Traveling with disabilities poses its own set of challenges. However, challenges can be overcome. That’s what makes this video so inspiring. Not one to let her paralysis keep her from enjoying an adventure, this paraplegic woman bungee jumped – with her wheelchair – off a bridge in Whistler, BC. The next time you’re feeling skittish about hitting the road, trying something new or testing your limits, remember this girl. I’m pretty sure she could kick my ass.
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From November 10-13, 2011, Cornucopia, a four day and night food and wine festival, will take place in Whistler, Canada. The event caters to both amateur enthusiasts as well as experts with seminars, tastings, and culinary programs that allow attendees to gain insight and knowledge.
In addition to educating the palate, Cornucopia will also be hosting an array of parties including:
- Araxi’s Bubbles and Oceans– Enjoy seafood, champagne, and sparkling wine from 20 of the world’s top producers.
- Bearfoot Bistro’s Masquerave– Proceeds for this event, which showcases the creations of top chefs from British Columbia, go to help ONE DROP, a foundation that helps give people from foreign countries access to clean water and sanitation where it is needed. International DJs, burlesque dancers, circus art performances, and models covered in winery-inspired body paintings will also be featured at the event.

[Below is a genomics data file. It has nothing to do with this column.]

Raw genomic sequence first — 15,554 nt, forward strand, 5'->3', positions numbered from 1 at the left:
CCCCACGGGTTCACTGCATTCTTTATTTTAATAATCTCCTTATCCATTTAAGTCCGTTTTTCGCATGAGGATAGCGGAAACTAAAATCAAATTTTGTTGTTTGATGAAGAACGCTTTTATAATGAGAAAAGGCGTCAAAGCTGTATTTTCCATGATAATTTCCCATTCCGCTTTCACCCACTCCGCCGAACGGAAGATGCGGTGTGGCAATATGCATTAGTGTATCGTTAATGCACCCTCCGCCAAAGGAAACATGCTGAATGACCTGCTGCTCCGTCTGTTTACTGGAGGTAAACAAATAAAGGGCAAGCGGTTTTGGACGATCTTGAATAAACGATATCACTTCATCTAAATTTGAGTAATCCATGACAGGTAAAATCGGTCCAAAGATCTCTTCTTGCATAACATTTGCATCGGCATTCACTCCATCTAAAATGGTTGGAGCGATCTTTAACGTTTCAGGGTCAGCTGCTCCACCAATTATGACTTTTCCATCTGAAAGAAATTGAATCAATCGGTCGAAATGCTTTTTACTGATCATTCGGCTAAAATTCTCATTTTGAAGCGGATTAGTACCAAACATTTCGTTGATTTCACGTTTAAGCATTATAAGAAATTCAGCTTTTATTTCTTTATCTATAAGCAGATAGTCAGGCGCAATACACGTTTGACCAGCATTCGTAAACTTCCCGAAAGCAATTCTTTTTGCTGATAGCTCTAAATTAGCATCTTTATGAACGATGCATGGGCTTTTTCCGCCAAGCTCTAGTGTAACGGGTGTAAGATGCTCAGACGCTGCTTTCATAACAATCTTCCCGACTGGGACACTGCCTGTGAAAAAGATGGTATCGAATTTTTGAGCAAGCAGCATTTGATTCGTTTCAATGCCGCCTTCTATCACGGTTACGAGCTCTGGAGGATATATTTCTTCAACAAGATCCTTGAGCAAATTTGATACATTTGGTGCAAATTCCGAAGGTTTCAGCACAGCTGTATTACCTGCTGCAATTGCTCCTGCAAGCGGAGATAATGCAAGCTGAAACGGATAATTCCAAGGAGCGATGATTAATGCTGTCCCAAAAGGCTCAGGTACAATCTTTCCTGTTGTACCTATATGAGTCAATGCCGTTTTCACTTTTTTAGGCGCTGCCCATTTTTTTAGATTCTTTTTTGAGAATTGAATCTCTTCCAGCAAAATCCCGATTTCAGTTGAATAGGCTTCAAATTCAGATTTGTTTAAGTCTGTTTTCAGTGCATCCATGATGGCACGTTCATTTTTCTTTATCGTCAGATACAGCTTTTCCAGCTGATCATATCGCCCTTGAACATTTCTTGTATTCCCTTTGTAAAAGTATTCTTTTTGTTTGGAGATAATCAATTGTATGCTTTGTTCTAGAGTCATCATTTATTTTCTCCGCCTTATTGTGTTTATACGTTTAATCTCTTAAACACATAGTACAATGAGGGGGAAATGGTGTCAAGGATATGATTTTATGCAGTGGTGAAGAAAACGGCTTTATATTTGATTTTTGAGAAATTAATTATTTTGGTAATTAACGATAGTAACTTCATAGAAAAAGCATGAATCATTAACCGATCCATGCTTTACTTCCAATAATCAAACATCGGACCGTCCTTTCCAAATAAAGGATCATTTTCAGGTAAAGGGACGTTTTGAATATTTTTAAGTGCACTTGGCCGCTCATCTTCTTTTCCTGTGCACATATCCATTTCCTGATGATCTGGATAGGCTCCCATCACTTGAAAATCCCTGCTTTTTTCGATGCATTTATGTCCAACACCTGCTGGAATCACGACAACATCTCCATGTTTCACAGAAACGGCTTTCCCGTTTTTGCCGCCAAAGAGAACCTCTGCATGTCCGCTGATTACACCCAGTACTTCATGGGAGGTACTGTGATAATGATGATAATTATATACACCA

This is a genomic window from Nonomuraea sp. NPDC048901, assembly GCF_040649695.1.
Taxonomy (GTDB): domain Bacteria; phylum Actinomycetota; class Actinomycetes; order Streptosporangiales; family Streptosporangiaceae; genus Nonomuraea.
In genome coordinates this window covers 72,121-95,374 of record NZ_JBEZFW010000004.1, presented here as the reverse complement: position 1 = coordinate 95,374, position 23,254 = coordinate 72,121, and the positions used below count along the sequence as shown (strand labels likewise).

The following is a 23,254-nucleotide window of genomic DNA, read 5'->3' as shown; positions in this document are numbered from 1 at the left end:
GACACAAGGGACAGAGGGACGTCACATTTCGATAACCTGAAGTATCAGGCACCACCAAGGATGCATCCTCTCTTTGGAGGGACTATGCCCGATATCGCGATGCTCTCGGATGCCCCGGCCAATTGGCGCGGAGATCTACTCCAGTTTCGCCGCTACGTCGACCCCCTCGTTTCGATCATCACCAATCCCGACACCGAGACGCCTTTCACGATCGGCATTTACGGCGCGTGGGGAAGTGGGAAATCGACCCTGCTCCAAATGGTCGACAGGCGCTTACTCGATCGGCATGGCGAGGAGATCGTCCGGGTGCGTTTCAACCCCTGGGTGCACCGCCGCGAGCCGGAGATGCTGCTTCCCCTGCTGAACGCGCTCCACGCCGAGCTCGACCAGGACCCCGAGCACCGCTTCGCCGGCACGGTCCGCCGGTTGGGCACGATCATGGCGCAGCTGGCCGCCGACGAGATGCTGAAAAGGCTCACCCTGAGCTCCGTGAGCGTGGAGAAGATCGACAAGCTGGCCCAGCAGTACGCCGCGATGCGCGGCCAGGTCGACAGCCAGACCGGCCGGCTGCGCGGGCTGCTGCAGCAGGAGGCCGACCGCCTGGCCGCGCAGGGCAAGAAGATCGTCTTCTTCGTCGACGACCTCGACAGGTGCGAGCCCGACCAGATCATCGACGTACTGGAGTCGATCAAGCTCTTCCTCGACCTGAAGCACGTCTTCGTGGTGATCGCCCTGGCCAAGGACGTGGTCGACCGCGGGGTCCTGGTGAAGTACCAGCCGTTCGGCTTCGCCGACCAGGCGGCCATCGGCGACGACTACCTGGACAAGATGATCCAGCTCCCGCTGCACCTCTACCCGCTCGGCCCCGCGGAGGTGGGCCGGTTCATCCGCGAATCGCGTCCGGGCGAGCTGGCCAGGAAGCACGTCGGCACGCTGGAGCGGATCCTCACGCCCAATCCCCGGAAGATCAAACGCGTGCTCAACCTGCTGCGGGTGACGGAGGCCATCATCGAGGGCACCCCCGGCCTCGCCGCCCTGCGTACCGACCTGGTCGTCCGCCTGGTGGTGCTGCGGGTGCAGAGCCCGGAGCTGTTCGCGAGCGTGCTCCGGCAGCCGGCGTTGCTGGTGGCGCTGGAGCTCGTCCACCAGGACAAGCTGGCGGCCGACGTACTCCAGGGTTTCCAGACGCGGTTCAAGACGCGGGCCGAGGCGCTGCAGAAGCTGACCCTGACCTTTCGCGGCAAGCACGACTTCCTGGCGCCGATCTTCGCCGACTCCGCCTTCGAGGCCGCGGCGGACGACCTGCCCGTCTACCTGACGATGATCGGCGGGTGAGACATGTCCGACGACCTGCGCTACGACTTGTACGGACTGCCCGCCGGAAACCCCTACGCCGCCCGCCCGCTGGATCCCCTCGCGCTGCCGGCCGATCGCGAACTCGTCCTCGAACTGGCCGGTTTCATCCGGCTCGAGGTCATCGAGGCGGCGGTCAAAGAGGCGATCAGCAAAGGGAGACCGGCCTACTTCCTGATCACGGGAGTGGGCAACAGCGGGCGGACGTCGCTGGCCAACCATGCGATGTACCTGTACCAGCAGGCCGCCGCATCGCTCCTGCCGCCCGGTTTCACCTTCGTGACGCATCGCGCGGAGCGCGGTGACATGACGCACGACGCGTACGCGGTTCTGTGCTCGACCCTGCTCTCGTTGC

- House Party– This BBQ features local breweries, wineries, and cuisine, as well as live music.
- CRUSH– A 2-night tasting event featuring more than 60 wineries from around the world. Book signings and tips will also be given by wine writer Natalie MacLean, author of “Unquenchable: A Tispy Quest for the World’s Best Bargain Bottles”.
- Casino Royale– This Vegas-style party will feature showgirls, circus performers, DJs, drinks, and a casino.
- Top Gun…a Tribute– Burlesque dancers will perform a tribute to the 25th anniversary of the movie release “Top Gun” and the 30th anniversary of Sumac Ridge Estate Winery. Tickets include a complimentary coat check and a glass of Tribute champagne.
For more information on the event and tickets, click here.
We’re a sucker for these amazing free trip contests. Year-long diving contracts in Australia? We’ll get SCUBA certified. Photographing wedding locations across Ireland? We’ll find a husband. For this new incentive from Tourism Whistler, we’ll learn to ski on more than just the bunny slopes.
Dubbed the “Whistler Sabbatical Project,” this one-month, all expenses paid trip will include airfare, accommodations, lift passes, ski or snowboard equipment and “extraordinary experiences.”
Sign us up. How do you win? Each Tuesday for the next 15 weeks, the Whistler Sabbatical Project will showcase Whistler experiences online – and ask the question: Would you do it? How contestants respond will set the stage for building an itinerary of adventure.
Potential “experiences” include slicing the tops off magnums of champagne with a sabre (in a 20,000 bottle wine cellar), access to a world-class spa facility to on-mountain adventures, and of course, all the skiing or snowboarding you can handle.